Case series describes melanoma-associated leukoderma presenting as atypical vitiligo




Consider melanoma-associated leukoderma (MAL) as a possible diagnosis in patients presenting with atypical vitiligo-like skin depigmentation that is refractory to standard treatment, advised the authors of a series of seven such cases.

In a research letter published online in the British Journal of Dermatology, Dr. H.E. Teulings and colleagues from the department of dermatology and the Netherlands Institute for Pigment Disorders at the University of Amsterdam, presented a retrospective analysis of seven patients diagnosed with MAL from 2009-2014, who had been initially diagnosed with nonsegmental vitiligo.

The authors defined MAL as “depigmentation that developed within 1 year before the detection of a primary melanoma or within 3 years before the detection of melanoma metastases with an unknown primary tumour.”

The five women and two men were white and were older (aged 45 to 72 years). They had experienced a sudden onset of highly progressive hypo- and depigmentation, which the authors described as often consisting of “round, patchy, confetti-like lesions” measuring 4-5 mm in diameter; most were scattered symmetrically over the trunk, extremities, and/or face (Br J Dermatol. 2016 Jun 7. doi: 10.1111/bjd.14790).

The authors noted that this presentation was unlike typical vitiligo, “which is often bilaterally distributed in an acrofacial pattern, or scattered symmetrically over the entire body with a predilection for extensor surfaces with a relatively early onset in life and a slowly evolving disease course over time.”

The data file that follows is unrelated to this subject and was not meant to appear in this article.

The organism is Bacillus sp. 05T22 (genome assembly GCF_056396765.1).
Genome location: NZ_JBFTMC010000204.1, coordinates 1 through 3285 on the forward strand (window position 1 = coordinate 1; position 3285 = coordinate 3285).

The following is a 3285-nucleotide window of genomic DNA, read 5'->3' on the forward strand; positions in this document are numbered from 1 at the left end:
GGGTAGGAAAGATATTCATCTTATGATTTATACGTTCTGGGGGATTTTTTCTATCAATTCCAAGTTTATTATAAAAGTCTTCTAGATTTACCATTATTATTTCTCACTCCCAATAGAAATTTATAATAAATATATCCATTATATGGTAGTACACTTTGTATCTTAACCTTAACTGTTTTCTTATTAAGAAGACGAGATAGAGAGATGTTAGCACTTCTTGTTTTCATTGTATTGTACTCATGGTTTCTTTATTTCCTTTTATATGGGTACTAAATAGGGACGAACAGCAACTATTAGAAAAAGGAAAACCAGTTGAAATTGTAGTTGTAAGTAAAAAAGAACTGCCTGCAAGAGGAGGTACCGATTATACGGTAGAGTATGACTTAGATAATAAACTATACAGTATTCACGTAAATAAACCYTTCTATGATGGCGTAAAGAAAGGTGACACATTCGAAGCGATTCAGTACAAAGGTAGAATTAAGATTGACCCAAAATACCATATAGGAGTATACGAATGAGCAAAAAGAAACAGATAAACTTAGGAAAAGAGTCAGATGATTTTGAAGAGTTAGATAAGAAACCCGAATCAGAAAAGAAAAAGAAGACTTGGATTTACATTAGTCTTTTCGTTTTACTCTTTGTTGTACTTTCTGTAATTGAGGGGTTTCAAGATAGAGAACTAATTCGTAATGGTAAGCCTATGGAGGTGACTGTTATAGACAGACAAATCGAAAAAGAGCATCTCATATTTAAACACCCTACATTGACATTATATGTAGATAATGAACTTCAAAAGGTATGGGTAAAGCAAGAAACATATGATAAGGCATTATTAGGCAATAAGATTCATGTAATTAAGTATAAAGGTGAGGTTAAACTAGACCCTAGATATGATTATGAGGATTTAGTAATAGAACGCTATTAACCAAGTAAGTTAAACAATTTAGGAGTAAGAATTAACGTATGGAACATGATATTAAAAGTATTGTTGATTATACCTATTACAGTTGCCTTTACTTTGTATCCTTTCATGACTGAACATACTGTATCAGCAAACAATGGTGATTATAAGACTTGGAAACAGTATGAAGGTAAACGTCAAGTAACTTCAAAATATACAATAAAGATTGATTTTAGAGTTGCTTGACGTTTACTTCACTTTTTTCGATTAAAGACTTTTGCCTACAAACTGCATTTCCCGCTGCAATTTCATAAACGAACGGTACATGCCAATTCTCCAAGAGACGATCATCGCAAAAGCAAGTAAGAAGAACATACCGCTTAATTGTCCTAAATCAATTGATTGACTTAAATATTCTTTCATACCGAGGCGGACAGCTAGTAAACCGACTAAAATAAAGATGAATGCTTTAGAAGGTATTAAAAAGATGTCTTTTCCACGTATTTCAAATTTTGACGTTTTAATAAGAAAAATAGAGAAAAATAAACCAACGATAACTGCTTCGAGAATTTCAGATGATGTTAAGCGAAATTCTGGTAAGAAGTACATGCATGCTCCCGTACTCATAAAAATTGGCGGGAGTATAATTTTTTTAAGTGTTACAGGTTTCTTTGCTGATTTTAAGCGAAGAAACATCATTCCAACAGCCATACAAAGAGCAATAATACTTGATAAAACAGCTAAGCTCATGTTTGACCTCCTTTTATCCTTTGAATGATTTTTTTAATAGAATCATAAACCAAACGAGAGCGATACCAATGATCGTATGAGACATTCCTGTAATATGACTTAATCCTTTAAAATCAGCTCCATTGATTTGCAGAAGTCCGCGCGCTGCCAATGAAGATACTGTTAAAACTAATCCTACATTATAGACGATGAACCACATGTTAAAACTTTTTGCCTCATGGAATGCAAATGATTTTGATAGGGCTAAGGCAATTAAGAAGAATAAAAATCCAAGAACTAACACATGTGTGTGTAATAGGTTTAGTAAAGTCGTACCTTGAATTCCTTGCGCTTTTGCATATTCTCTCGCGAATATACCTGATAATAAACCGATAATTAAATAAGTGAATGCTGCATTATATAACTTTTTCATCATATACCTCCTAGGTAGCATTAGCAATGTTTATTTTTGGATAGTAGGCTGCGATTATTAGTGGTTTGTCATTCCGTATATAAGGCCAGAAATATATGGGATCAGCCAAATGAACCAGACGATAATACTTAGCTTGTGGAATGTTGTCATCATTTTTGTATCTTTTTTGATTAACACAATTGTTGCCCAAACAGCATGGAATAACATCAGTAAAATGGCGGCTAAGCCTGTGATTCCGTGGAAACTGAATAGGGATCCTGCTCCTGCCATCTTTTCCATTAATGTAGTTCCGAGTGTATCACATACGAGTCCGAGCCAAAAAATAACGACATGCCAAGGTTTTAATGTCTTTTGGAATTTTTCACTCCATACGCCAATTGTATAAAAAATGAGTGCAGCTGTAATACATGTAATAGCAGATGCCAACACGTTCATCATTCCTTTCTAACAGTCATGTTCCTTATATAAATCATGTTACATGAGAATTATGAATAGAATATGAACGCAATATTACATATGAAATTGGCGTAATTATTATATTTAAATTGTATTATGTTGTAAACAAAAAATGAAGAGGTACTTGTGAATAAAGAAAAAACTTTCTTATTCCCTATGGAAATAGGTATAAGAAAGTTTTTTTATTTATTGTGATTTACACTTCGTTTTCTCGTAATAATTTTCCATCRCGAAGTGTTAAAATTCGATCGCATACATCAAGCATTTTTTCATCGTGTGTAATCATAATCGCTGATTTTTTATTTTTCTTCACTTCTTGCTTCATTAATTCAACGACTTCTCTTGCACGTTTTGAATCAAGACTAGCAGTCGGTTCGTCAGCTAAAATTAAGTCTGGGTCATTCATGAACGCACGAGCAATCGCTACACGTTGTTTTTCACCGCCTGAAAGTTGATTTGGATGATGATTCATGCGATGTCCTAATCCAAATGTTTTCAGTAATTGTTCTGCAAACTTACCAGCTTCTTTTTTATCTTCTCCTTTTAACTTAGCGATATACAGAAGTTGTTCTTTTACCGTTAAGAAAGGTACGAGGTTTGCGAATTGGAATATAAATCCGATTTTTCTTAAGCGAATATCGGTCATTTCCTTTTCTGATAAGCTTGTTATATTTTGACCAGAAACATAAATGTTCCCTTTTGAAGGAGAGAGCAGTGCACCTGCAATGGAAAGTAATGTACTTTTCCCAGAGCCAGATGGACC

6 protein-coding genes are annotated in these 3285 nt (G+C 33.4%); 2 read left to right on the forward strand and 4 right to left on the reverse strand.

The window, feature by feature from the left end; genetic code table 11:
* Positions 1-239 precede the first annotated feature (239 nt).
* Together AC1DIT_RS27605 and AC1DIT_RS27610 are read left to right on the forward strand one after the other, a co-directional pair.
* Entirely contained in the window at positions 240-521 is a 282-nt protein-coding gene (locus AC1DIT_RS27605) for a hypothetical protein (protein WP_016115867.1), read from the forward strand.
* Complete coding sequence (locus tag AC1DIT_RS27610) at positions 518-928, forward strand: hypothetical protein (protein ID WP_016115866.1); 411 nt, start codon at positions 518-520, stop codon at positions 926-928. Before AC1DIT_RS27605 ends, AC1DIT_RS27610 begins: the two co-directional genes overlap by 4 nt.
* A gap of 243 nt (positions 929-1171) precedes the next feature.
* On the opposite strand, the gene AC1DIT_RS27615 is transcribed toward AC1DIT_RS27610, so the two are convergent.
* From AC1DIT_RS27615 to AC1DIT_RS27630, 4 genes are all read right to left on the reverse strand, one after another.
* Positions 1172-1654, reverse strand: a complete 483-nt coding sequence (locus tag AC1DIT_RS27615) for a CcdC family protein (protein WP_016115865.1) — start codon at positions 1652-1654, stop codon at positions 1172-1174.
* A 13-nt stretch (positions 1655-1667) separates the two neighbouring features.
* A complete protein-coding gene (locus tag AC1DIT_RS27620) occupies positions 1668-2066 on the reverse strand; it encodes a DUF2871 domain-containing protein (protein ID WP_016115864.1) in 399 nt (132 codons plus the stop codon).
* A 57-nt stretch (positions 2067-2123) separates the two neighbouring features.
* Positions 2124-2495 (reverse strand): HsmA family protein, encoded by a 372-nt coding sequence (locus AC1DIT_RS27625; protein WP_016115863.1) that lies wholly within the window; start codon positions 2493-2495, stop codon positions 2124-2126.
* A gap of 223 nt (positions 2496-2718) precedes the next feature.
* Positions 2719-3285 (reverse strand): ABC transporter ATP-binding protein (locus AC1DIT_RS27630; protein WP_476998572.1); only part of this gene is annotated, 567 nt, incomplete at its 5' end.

The lesions were also generally resistant to topical steroids and UV phototherapy, and six of the seven patients had no family history of vitiligo. The patients were either diagnosed with a primary melanoma at first presentation or were later diagnosed with metastatic melanoma. The majority responded well to immunotherapy, although one patient died.

“In conclusion, although MAL only constitutes a small percentage of patients presenting with vitiligo-like depigmentation, awareness of this phenomenon and correct diagnosis of these patients is crucial to limit further melanoma treatment delay,” the authors wrote. “Many dermatologists are not aware of the diagnosis MAL and may easily diagnose and treat these patients as having nonsegmental vitiligo, thereby overlooking the underlying (metastatic) melanoma,” they added.

Dr. Teulings is supported by a grant from the Dutch Cancer Society. The authors had no conflicts of interest to declare.

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